Smile Politely

Missouri, Tennessee, Illinois

Earlier this summer, the season announcement for The Celebration Company’s 45th year held only a few details about the upcoming one-weekend work called St. Louis Stories: it is based on Tennessee Williams’ early-period writing while he lived in St. Louis, none of these works had been published before, and it is being headed by respected local director Tom Mitchell. Previously this season, Mitchell directed The Minotaur at Illinois Theatre, and was lauded by Smile Politely for his production of Not About Nightingales, another Tennessee Williams’ work, in 2015. 

In fact, Mitchell has been taken with Williams – studying his poetry and producing his plays for over fifteen years – and almost always from his early writing years while living in St. Louis. The writer lived in the Gateway City from early childhood through his college years – about 1919 through 1938 with some semesters spent at college in Columbia, MO – and began writing in high school during the mid-twenties. This setting seems to draw Mitchell, who told SP in an earlier interview with Athanasia Gianettos:

“…so mostly my connection first starts with the inner life of the characters that are expressed in Williams. The need for escape, the need for realizations in life, for meaning in life that those characters face. And then the midwestern place that Williams was coming from, St. Louis. There was something about that that I also recognized because my own background is in the midwest. Even though Williams is a southern writer, he really was writing from St. Louis, from the heartland, so I recognized that world.”

Knowing this about Mitchell, it makes sense that he would travel to the Ransom Research Center at the University of Texas-Austin to read some of Tennessee Williams’ short stories and poems that have never been published. The director has woven together five of these short stories and a poem or two into an original production that he has been developing, and will premiere at the Station Theatre this weekend.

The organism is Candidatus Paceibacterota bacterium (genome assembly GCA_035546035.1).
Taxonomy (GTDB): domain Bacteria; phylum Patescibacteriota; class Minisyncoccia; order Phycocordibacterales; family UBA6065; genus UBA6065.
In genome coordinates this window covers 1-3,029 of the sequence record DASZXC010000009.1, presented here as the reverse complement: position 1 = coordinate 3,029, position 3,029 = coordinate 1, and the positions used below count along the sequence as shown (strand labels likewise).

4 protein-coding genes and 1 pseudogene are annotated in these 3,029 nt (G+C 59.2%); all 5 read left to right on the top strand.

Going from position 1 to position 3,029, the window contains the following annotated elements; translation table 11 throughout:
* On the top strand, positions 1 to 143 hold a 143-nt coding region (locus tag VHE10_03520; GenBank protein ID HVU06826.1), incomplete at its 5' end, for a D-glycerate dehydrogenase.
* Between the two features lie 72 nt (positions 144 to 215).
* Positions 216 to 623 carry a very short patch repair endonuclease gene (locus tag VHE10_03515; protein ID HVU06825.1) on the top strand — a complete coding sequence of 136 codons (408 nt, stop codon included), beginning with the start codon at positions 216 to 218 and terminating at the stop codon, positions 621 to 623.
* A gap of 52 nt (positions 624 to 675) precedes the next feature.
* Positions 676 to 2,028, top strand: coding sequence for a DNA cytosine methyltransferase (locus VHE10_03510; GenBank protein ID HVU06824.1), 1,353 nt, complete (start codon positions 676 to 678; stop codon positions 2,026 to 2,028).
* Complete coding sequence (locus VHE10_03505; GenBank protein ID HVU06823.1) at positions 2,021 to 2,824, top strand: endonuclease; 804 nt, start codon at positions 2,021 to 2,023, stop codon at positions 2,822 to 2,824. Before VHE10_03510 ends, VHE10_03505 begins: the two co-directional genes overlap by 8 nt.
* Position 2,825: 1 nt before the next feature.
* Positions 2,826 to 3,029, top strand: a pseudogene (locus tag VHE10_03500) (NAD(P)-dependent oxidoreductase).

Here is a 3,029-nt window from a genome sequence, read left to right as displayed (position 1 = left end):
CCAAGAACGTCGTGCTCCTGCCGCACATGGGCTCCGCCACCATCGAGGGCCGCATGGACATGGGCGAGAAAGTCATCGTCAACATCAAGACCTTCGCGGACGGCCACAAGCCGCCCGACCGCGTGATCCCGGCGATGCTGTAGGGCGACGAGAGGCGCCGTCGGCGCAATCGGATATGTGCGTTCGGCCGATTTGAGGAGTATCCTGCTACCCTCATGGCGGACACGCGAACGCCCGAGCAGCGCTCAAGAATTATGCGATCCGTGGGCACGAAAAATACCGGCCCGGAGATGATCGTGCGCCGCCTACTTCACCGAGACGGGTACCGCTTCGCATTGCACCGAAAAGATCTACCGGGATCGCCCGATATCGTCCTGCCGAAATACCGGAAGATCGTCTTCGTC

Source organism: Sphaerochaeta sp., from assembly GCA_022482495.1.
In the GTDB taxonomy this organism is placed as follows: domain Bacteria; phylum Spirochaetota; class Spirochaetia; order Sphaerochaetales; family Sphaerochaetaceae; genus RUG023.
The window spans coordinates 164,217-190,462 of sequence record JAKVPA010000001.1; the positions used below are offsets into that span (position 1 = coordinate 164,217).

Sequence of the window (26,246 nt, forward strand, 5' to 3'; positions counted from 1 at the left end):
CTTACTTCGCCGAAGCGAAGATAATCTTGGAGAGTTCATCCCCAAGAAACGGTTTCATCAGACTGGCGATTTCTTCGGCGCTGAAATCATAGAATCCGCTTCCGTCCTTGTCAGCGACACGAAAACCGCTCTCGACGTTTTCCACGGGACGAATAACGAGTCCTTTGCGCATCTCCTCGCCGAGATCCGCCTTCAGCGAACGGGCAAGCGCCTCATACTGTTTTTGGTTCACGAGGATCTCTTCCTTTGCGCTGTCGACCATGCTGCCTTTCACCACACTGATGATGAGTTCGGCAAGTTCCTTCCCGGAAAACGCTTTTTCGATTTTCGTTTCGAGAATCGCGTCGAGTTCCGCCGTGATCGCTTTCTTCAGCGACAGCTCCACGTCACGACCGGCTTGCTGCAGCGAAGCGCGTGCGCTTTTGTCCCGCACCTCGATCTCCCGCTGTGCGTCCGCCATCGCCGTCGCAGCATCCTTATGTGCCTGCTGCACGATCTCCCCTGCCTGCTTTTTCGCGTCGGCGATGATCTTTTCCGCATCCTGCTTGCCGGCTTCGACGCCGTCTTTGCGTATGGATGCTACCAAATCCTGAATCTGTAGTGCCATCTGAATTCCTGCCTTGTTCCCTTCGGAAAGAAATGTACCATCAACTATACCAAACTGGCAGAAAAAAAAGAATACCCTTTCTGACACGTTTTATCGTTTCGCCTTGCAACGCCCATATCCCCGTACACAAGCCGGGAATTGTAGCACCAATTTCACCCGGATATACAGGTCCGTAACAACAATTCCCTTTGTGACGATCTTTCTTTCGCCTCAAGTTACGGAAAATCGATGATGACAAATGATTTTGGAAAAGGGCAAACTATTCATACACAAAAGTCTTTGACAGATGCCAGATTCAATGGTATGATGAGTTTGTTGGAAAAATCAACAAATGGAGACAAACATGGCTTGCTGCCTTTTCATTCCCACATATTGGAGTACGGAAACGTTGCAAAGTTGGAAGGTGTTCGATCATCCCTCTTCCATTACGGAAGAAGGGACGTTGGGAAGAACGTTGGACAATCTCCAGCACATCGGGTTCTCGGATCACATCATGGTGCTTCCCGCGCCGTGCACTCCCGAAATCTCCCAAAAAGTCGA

Hoping to give our readers some more in-depth information about the production, Tom Mitchell was happy to speak with Smile Politely.

Smile Politely: When did you begin work on the adaptation? Are you hoping the production will be published and widely distributed?

Tom Mitchell: I put this adaptation together about a year ago using materials that I had collected on several trips to Texas to read through materials there. I am interested to see how the performance goes. I am interested in introducing people to this body of Williams’s work.

We will present them at the Station Theatre March 2, 3, and 4, then take them to New Orleans for the Tennessee Williams/New Orleans Literary Festival on March 23-26, performing at the Le Petite Theatre there. I hope to also present them at a new festival in St. Louis sometime in the next year.

I think there would be value in publishing a collection of the early short stories as it displays aspects of TW’s writing that is less familiar — in particular his experiences and point of view in the 1930s.

SP: Have you woven the five stories together as one longer narrative? Or are they independent, like a set of one-acts? 

Mitchell: The pieces are independent but share in their relationship to St. Louis in the 1930s, so they offer a glimpse into a particular world.

I think audiences will enjoy these stories that include portraits of a young office worker who celebrates an afternoon off for his boss’s funeral; a middle aged woman’s lonely call to her doctor in need of his attentions and his touch; two young men (an office worker and a vagrant) who envy one another across the city’s fountain; an clergyman who retires to St. Louis where he can enjoy secret pleasures like the movie theatre, and a young librarian who’s life has been frozen by a sexual assault at summer camp nine years earlier.

SP: Can you tell me about the cast? Since this is an original production, did they have input into the creative process?